With these open chords the Hybrid voicing started to out-weight the Modern voicing, producing a bigger, more full-bodied guitar tone than the Modern voicing. Switching again to the Vintage voicing and the difference was more obvious.
The lively, open sound was replaced with a more neutral tone, with far less attention brought to the fingers and more to the rounded, wooden tone of the instrument itself, while on open chords it sounded perhaps even more full-bodied than the Hybrid voicing, still without sounding flabby at the bottom.
For solo guitar the Vintage voicing was easily our favourite, it lacks some of the hype of the other two voicings, but rather than force your attention this voicing leaves the listener to decide where to focus.
Next up we compared the Starlight with a Neumann KM 184, a staple fixture in studios around the world. Using the Modern voicing the two microphones were almost impossible to tell apart.
If anything the Starlight has a little more bottom-end, than the KM 184, but the articulation of notes wasn’t quite as detailed. However, the Vintage voicing still won us over with it’s more nuanced, balanced reproduction of the signal, at least for solo guitar. As part of a busier mix the extra top end of the Modern voicing might help the instrument to push through a little more clearly.
One of the use cases for the Starlight has to be as an overhead on drums. Small diaphragm condensers are a common choice on overheads, although rarely a favourite of ours, and the laser targetting system on the Starlight will enable us to direct the two microphones to both be pointing exactly at the centre of the snare.
Of course, while this lets us know the two microphones are pointed at the same point, it doesn’t ensure they are in phase unless they are also equidistant from the snare, but it’s a start, and with a little old rope, or an unused mic cable, we were up and running.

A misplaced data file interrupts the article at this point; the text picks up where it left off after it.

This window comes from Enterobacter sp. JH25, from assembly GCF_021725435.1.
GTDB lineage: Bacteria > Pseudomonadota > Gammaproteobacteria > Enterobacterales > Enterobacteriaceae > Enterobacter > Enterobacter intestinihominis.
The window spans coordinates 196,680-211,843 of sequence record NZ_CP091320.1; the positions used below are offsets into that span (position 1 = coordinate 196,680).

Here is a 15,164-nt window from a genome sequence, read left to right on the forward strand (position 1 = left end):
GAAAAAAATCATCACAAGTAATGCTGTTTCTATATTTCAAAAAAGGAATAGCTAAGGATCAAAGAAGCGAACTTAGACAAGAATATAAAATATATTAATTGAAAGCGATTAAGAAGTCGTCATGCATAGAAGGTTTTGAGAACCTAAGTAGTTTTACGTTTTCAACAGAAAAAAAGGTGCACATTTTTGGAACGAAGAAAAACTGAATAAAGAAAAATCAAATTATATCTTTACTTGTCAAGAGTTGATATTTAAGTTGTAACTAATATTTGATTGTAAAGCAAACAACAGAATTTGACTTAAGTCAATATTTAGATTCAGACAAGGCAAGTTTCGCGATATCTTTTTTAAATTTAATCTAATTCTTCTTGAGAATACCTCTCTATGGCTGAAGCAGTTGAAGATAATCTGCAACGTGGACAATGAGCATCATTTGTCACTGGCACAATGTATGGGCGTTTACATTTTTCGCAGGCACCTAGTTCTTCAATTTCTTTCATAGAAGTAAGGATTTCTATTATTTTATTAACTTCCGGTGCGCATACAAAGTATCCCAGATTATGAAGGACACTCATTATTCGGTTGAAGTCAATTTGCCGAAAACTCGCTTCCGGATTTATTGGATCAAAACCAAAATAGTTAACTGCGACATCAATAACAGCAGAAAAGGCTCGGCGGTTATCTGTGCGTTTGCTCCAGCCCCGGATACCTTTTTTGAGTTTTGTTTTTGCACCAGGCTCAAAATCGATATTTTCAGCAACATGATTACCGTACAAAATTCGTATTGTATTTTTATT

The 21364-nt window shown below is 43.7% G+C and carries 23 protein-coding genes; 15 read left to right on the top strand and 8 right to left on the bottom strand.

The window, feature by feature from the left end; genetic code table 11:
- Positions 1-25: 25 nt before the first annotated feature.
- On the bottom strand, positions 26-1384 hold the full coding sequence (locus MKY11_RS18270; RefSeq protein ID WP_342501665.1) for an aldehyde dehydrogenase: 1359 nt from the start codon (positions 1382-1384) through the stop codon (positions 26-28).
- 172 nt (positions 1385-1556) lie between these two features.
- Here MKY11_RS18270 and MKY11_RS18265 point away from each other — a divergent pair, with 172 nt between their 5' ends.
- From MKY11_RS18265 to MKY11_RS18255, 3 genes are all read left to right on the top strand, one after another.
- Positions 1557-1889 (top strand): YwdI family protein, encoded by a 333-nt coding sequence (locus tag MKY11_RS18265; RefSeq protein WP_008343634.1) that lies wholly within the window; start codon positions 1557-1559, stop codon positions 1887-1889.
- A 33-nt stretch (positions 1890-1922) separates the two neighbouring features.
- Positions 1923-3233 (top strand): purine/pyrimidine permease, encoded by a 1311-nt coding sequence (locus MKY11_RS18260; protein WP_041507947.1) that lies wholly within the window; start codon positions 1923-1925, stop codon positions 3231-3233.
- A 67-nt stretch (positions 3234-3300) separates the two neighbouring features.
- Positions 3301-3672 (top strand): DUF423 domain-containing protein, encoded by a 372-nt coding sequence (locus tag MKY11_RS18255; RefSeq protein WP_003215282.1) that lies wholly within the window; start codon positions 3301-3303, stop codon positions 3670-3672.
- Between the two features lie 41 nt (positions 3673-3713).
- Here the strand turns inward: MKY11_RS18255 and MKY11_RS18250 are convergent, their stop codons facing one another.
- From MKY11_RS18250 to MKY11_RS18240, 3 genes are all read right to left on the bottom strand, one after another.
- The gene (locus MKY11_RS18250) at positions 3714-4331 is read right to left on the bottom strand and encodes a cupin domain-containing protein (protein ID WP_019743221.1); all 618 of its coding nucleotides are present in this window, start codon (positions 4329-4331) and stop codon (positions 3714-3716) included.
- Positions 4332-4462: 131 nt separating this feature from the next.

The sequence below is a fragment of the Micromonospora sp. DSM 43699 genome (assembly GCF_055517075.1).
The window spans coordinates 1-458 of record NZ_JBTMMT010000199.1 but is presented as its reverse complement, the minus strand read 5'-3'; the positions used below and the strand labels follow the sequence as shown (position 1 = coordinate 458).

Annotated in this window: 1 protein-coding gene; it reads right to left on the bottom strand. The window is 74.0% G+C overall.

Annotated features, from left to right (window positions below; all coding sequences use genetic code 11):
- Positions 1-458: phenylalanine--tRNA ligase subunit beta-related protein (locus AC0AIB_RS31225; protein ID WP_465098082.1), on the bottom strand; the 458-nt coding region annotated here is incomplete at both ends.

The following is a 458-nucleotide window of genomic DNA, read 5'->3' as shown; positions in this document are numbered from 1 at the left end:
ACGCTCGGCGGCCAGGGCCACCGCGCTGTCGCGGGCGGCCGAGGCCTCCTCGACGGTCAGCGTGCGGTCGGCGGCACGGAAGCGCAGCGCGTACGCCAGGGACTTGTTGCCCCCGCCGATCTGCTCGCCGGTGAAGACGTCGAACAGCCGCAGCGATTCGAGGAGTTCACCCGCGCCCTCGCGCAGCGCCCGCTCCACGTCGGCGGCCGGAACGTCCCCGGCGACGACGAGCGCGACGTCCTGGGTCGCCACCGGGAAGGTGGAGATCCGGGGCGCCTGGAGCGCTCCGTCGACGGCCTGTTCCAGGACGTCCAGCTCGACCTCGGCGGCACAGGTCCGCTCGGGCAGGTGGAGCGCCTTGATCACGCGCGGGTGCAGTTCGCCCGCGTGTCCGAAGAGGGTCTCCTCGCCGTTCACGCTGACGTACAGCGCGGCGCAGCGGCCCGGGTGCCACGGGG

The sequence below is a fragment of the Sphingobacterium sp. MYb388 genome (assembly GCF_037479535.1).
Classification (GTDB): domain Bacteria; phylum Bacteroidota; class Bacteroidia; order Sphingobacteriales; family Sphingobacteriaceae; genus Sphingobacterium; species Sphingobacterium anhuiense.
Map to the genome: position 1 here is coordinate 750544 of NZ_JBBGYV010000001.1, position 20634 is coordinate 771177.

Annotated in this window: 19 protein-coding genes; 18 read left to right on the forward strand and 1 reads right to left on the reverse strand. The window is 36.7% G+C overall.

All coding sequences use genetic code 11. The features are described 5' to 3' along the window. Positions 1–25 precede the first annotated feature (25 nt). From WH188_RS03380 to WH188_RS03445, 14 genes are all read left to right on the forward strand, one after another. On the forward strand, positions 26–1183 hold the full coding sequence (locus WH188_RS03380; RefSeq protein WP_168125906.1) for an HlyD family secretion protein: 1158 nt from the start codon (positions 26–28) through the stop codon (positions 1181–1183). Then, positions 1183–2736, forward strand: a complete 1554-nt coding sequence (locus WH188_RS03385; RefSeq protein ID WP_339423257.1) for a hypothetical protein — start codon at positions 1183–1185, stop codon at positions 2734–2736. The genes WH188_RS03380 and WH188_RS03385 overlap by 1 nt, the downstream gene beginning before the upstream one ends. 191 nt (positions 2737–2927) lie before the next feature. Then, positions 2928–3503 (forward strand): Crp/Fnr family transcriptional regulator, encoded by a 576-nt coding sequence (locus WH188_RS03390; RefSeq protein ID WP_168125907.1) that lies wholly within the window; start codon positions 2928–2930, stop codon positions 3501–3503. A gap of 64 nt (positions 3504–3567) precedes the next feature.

With a preference for less hyped overheads, we began on the Vintage voicing and were pleased with the results.
The mics produced an extremely focussed and detailed representation of the kit, with pinpoint stereo imaging. The mid-range was smooth, but lacked some of the warm, rounded sound we prefer on overheads, and the reason we would usually go with ribbons.
However, the top-end didn’t have the obnoxious brittle cymbal smearing that is so common with lesser variants of small-diaphragm condenser.
This was definitely preferable even to the KM 184, which had more crack to the snare than the Starlight (we cheated and used the same mic clips for the KM 184, thus benefitting from the same laser focused positioning), but also more sizzle in the hi-hat, which needed some EQing to sit more easily in the mix.
Every studio needs a pair of small-diaphragm condensers, and by offering three voicings in the Starlight, Aston is making a solid case to be the first mic you reach for when you do.
The mic has a fixed cardioid pickup pattern, and we’d like to see at least omni-capsules offered at some point in the future, which should be fairly simple for Aston to do if there is sufficient demand, which would further enhance the usefulness of this already fairly versatile microphone.
However, it’s not obvious what use a laser targeting system would be with an omni-capsule.
The Modern voicing of the Starlight sounded very close to that of the Neumann KM 184 we compared it to, but having the two other options is a real benefit, especially when the bright, modern top-end isn’t going to suit the material you’re working on.
We didn’t have a pair of KM 84s to hand for testing, but our experience with them would put them closer to the vintage sound, so if you prefer this sound, you could try and find some of these.